Arlington, Va.—Street vending is as American as apple pie. Every day, tens of thousands of vendors make their living on America’s streets and sidewalks, selling everything from hats to gourmet tacos. Vending has become a multimillion dollar industry, but reliable data about vendors and their economic contributions have been hard to come by—until now.
A new study released today by the Institute for Justice offers an in-depth look at the everyday life of America’s licensed street vendors, the economic impact they have on their communities and the daily challenges they face.
In Upwardly Mobile: Street Vending and the American Dream, IJ surveyed 763 licensed street vendors in the 50 largest cities in the U.S and found:
- 96 percent of large-city vendors own their own businesses.
- Street vending creates jobs; 39 percent of vendors employ full- or part-time workers.
- Full-time vendors work five-and-a-half days per week, on average, and work long hours—averaging 11 to 12 hours per day.
- Full-time and year-round vendors generate profits of about $35,000 per business and take home less than $18,000 in personal income.
Upwardly Mobile also conducted an in-depth economic analysis of the financial impact vending had in New York City in 2012. In just that city, street vendors generated an estimated $71.2 million in local, state and federal taxes and contributed almost $293 million to the local economy.
“Our findings demonstrate that street vending is a diverse and vibrant industry that gives people the ability to support themselves, their families and their communities,” said Dr. Dick Carpenter, director of strategic research at IJ and author of the report. “Cities that restrict or flat-out ban street vending are shutting out the economic benefits the industry brings—jobs, taxes and more goods and services.”
Unfortunately, as the report shows, street vendors across the nation face an array of laws that make it difficult—and sometimes impossible—to earn a living. Vendors in Los Angeles, Miami and New York City face especially burdensome regulations. Los Angeles has a thriving food truck industry but completely bans sidewalk vending. Miami bans vendors from public parking lots and street parking spaces, and it prohibits them from staying in one place any longer than it takes to make a sale. In both cities, vendors are threatened with high fines and jail time. New York City caps the number of vending permits and licenses, which has led to a flourishing black market for permits.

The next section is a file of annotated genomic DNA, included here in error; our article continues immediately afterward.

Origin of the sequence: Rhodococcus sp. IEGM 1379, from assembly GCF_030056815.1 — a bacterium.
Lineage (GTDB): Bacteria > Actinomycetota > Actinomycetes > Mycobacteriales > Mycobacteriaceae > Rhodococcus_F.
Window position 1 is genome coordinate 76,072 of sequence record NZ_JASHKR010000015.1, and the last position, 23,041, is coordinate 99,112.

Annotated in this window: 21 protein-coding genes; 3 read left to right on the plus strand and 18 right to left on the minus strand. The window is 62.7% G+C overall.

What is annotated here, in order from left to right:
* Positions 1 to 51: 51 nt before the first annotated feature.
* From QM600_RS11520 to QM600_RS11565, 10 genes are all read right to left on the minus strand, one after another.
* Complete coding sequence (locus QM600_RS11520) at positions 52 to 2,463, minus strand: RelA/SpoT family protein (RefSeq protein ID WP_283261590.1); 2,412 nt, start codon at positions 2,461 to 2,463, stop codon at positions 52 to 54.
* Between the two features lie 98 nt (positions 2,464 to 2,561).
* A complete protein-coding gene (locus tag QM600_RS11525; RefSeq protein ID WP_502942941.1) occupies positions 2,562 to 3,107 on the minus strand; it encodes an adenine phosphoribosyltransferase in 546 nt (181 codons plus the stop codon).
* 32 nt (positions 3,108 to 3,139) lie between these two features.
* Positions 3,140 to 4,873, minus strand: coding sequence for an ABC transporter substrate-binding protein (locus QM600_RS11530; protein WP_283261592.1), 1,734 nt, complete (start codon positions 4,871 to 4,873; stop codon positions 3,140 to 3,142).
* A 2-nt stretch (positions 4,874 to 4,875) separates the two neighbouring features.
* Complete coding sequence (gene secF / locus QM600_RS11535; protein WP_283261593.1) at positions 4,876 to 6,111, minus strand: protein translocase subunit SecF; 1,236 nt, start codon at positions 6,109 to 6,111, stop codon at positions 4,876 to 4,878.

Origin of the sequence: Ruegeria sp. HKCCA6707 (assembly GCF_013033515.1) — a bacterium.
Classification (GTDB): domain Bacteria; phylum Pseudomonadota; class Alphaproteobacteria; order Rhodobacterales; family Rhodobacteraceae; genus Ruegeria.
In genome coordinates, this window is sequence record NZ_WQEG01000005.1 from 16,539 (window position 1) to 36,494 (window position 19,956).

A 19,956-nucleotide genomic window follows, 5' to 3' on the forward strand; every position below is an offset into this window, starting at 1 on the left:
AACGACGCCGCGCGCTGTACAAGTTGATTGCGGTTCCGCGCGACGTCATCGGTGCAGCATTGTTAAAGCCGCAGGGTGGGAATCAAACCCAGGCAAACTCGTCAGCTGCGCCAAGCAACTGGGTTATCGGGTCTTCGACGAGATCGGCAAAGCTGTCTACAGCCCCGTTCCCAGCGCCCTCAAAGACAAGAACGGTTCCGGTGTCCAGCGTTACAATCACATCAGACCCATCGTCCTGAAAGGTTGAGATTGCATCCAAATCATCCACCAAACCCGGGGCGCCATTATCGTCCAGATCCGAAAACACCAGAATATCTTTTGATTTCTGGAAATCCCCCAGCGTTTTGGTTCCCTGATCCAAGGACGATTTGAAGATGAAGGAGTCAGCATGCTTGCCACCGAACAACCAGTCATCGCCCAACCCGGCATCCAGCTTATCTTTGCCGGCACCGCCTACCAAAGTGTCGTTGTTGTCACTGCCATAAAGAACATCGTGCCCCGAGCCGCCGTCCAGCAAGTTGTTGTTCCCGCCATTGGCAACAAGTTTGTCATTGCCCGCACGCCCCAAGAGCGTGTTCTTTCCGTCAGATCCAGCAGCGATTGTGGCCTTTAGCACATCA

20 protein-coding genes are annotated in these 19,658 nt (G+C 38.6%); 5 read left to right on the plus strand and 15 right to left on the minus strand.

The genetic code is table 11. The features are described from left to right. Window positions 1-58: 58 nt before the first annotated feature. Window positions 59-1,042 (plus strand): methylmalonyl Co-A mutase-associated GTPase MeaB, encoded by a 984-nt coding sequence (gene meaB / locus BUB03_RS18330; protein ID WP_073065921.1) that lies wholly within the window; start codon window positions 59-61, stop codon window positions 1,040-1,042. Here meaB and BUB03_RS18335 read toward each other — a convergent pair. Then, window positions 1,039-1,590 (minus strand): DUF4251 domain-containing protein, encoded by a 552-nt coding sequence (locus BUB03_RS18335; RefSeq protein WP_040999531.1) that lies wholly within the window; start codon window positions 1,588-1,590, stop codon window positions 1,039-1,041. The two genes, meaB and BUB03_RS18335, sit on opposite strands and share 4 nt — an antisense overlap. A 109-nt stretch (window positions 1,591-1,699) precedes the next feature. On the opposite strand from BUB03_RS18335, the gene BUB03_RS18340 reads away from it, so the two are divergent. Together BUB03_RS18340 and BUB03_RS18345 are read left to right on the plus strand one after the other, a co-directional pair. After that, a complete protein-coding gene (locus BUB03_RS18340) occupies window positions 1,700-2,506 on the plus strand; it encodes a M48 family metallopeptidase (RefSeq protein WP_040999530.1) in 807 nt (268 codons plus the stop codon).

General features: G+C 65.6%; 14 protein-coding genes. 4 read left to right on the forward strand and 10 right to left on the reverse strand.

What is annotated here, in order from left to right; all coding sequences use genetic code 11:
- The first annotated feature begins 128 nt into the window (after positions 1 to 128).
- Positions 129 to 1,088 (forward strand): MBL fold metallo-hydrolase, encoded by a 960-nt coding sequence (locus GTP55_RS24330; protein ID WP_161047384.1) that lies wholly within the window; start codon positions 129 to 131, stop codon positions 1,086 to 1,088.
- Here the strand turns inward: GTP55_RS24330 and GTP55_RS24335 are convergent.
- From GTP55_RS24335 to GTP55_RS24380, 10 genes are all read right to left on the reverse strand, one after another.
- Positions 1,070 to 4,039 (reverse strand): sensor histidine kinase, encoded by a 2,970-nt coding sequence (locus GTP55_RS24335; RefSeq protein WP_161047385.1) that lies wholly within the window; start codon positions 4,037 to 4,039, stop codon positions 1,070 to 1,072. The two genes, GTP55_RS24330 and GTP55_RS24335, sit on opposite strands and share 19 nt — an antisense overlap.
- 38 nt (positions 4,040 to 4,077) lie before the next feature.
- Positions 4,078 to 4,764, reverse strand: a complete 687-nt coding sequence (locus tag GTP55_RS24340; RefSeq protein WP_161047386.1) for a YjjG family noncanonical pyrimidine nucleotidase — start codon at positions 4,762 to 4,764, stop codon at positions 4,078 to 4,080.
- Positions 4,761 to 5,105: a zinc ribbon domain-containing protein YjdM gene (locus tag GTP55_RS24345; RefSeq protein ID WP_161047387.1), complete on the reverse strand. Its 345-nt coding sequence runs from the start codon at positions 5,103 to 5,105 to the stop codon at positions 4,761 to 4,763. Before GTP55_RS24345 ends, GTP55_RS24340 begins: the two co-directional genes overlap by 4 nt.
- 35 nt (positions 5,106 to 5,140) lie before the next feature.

In addition to the report, IJ has filed a lawsuit in San Antonio, Texas, challenging the city’s vending restrictions. San Antonio bans food trucks from operating within 300 feet of every restaurant, convenience store and grocer in the city. The law applies whether a food truck vends on private property or public property. This has created thousands of 300-foot “no-vending zones” all over town. The Alamo City is using government power to play favorites.
“When San Antonio and other cities enact laws that harm street vendors in order to protect brick-and-mortar establishments from competition, they are violating vendors’ constitutional right to earn an honest living free from unreasonable government interference,” said Bert Gall, a senior attorney at IJ who directs its National Street Vending Initiative, a nationwide effort to vindicate the right of street vendors to earn an honest living. “A victory for vendors in San Antonio will help vendors across the U.S. who face similar restrictions in their cities.”
“Vendors are exactly the type of hard-working entrepreneurs that cities should encourage,” explained Carpenter. “All it takes for cities to unleash the full economic potential of vendors is to do away with outdated and anticompetitive regulations, opening up streets and sidewalks to vending entrepreneurs pursuing their American Dream.”